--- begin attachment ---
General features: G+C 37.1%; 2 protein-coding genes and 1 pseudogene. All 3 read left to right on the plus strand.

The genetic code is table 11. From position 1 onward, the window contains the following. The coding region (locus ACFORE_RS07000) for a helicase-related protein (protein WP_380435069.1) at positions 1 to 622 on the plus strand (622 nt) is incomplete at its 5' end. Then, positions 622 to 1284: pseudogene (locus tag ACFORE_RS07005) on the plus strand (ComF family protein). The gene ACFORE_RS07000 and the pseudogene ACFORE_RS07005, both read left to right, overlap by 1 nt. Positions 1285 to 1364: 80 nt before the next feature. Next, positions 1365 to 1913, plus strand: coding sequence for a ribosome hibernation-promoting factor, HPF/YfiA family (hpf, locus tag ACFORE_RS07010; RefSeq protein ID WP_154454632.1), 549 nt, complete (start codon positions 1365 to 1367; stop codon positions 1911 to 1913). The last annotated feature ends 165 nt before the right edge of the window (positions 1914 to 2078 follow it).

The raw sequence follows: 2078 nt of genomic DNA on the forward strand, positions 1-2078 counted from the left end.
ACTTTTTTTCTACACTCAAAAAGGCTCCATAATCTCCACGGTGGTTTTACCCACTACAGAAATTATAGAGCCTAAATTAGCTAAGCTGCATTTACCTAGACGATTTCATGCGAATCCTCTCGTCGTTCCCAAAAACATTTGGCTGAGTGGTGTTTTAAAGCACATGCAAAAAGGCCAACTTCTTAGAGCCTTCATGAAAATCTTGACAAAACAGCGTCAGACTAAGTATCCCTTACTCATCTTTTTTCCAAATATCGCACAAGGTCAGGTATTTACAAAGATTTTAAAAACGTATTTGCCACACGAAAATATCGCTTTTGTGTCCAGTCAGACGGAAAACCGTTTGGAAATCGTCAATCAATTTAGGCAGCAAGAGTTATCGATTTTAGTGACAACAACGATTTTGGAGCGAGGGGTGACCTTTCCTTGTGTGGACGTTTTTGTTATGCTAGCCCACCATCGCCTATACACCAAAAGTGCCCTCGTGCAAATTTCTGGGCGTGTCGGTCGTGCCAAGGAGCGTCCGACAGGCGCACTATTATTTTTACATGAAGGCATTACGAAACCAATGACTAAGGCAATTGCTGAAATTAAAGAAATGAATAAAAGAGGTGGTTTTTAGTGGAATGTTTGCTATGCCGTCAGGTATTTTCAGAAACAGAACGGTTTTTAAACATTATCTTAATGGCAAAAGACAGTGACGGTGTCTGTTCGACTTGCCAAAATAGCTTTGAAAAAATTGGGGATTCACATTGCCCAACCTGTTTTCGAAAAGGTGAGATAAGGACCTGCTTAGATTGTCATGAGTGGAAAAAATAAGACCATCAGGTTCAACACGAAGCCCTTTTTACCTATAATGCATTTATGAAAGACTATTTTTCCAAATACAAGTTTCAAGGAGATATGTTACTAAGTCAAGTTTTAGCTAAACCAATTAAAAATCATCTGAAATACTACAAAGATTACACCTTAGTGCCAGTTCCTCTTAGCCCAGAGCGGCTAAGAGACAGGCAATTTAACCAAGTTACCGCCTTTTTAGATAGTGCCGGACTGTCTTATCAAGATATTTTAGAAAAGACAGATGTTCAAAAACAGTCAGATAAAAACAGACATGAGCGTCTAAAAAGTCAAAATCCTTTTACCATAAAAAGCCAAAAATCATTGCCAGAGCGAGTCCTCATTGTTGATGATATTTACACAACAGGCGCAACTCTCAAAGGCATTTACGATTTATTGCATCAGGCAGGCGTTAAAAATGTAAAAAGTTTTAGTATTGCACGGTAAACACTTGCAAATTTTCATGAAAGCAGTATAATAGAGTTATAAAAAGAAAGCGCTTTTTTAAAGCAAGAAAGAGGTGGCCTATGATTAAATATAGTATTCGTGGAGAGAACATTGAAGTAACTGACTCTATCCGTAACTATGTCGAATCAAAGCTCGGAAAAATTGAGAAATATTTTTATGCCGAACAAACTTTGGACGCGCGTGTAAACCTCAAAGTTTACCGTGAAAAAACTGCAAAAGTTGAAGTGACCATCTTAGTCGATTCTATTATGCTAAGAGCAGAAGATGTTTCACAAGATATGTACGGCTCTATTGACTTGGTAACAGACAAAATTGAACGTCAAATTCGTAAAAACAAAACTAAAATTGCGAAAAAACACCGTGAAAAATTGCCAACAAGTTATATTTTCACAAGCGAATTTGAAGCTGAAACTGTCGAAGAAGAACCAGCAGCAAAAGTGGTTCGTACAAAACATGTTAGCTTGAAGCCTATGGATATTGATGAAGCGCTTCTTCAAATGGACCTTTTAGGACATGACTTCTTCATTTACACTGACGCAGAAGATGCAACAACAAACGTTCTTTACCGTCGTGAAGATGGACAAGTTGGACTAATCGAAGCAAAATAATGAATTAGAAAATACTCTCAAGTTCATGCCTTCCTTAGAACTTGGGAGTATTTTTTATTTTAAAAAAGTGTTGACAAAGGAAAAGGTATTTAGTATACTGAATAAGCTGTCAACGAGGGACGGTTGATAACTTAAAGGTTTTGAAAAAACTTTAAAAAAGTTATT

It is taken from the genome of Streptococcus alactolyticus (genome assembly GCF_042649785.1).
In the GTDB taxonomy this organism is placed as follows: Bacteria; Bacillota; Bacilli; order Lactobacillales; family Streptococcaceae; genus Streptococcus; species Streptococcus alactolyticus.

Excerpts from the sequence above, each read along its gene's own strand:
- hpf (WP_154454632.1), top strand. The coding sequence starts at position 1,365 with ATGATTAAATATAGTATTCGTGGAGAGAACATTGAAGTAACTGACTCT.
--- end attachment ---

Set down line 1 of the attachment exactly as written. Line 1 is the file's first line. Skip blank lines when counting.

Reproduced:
General features: G+C 37.1%; 2 protein-coding genes and 1 pseudogene. All 3 read left to right on the plus strand.